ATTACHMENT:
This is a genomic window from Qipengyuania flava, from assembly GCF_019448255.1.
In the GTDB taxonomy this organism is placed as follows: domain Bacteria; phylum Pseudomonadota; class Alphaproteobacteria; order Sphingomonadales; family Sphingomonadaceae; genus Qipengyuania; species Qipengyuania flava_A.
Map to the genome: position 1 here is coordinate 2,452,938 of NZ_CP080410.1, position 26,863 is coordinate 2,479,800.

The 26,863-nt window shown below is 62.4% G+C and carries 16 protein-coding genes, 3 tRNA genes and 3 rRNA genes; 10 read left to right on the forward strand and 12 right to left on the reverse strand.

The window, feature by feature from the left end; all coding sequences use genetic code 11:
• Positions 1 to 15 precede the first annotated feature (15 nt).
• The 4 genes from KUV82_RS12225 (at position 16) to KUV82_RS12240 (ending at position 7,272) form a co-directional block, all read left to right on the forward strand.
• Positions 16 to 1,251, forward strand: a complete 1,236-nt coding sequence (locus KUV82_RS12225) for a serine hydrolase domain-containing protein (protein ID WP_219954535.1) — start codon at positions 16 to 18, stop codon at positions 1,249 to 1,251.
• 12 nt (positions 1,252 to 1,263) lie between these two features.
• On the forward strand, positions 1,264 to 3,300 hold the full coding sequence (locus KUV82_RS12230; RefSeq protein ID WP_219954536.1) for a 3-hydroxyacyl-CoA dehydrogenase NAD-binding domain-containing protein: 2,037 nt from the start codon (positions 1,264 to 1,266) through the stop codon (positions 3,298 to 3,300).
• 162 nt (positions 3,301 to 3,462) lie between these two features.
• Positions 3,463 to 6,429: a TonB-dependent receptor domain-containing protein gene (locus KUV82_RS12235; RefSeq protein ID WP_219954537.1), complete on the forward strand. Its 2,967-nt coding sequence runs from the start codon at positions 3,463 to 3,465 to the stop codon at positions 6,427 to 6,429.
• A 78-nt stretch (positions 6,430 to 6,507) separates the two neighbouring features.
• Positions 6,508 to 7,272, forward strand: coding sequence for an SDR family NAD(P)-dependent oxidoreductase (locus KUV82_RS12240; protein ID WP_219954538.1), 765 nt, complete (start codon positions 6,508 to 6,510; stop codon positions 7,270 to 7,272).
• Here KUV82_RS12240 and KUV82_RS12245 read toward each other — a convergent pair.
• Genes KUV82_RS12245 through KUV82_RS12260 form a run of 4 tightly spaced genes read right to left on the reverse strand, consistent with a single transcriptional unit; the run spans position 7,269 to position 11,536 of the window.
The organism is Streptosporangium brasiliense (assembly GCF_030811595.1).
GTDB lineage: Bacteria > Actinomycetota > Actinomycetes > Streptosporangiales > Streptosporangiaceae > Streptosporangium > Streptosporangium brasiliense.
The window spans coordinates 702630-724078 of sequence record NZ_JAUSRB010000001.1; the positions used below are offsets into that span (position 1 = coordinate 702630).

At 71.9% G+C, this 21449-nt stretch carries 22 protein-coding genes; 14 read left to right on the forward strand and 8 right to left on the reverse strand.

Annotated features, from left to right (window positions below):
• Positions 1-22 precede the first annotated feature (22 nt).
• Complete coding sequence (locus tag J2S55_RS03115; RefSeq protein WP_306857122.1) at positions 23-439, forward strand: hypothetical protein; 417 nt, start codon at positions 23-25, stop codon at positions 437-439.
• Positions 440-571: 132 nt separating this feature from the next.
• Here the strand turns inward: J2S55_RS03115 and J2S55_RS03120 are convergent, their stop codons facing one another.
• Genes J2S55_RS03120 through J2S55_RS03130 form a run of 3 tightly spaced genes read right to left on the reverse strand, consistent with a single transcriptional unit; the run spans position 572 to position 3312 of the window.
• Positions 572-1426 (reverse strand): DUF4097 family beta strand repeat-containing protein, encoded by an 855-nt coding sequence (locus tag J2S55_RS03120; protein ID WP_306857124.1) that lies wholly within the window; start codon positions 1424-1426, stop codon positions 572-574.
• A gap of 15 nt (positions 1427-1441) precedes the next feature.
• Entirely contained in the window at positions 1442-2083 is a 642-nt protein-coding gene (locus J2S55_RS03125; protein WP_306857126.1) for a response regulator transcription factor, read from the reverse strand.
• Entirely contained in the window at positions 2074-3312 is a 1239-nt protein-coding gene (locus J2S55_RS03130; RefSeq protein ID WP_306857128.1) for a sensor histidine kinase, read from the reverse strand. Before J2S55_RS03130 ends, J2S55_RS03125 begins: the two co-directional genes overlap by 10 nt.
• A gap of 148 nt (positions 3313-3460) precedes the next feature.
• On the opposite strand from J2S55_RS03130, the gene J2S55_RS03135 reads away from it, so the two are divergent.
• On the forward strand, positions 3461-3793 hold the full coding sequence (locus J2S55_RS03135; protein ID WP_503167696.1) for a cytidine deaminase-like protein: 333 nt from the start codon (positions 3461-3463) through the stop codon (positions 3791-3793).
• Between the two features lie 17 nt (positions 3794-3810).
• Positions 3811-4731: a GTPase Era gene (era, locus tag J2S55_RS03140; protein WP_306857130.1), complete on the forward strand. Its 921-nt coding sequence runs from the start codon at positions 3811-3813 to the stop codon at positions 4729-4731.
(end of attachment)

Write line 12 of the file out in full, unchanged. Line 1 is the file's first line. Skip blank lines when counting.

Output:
• Positions 3,463 to 6,429: a TonB-dependent receptor domain-containing protein gene (locus KUV82_RS12235; RefSeq protein ID WP_219954537.1), complete on the forward strand. Its 2,967-nt coding sequence runs from the start codon at positions 3,463 to 3,465 to the stop codon at positions 6,427 to 6,429.